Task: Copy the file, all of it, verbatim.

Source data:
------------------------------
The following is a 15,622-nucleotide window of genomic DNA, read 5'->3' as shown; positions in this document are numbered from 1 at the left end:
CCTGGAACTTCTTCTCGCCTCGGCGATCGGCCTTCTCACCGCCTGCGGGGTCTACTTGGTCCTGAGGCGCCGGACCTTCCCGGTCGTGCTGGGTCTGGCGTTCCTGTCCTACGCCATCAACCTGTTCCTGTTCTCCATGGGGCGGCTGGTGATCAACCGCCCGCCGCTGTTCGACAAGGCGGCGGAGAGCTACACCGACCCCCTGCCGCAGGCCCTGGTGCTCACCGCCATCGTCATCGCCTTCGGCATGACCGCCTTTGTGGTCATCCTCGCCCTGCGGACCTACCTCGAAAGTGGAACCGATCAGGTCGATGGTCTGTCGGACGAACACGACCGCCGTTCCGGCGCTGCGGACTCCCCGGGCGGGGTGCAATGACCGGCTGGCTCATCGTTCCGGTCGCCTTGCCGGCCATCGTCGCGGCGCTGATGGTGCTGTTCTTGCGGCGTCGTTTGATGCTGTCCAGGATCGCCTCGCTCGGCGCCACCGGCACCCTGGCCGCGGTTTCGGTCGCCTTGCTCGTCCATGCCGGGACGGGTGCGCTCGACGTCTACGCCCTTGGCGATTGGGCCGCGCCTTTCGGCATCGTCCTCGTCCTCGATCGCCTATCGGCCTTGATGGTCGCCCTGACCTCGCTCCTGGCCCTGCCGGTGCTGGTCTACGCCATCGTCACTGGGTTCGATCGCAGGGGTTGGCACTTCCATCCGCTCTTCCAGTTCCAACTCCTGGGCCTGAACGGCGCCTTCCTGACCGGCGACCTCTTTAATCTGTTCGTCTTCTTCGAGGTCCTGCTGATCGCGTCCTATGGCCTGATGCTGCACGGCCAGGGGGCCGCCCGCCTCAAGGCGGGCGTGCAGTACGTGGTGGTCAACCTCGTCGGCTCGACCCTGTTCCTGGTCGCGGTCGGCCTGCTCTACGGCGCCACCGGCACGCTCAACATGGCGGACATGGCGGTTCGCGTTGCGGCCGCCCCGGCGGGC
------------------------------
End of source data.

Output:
The following is a 15,622-nucleotide window of genomic DNA, read 5'->3' as shown; positions in this document are numbered from 1 at the left end:
CCTGGAACTTCTTCTCGCCTCGGCGATCGGCCTTCTCACCGCCTGCGGGGTCTACTTGGTCCTGAGGCGCCGGACCTTCCCGGTCGTGCTGGGTCTGGCGTTCCTGTCCTACGCCATCAACCTGTTCCTGTTCTCCATGGGGCGGCTGGTGATCAACCGCCCGCCGCTGTTCGACAAGGCGGCGGAGAGCTACACCGACCCCCTGCCGCAGGCCCTGGTGCTCACCGCCATCGTCATCGCCTTCGGCATGACCGCCTTTGTGGTCATCCTCGCCCTGCGGACCTACCTCGAAAGTGGAACCGATCAGGTCGATGGTCTGTCGGACGAACACGACCGCCGTTCCGGCGCTGCGGACTCCCCGGGCGGGGTGCAATGACCGGCTGGCTCATCGTTCCGGTCGCCTTGCCGGCCATCGTCGCGGCGCTGATGGTGCTGTTCTTGCGGCGTCGTTTGATGCTGTCCAGGATCGCCTCGCTCGGCGCCACCGGCACCCTGGCCGCGGTTTCGGTCGCCTTGCTCGTCCATGCCGGGACGGGTGCGCTCGACGTCTACGCCCTTGGCGATTGGGCCGCGCCTTTCGGCATCGTCCTCGTCCTCGATCGCCTATCGGCCTTGATGGTCGCCCTGACCTCGCTCCTGGCCCTGCCGGTGCTGGTCTACGCCATCGTCACTGGGTTCGATCGCAGGGGTTGGCACTTCCATCCGCTCTTCCAGTTCCAACTCCTGGGCCTGAACGGCGCCTTCCTGACCGGCGACCTCTTTAATCTGTTCGTCTTCTTCGAGGTCCTGCTGATCGCGTCCTATGGCCTGATGCTGCACGGCCAGGGGGCCGCCCGCCTCAAGGCGGGCGTGCAGTACGTGGTGGTCAACCTCGTCGGCTCGACCCTGTTCCTGGTCGCGGTCGGCCTGCTCTACGGCGCCACCGGCACGCTCAACATGGCGGACATGGCGGTTCGCGTTGCGGCCGCCCCGGCGGGC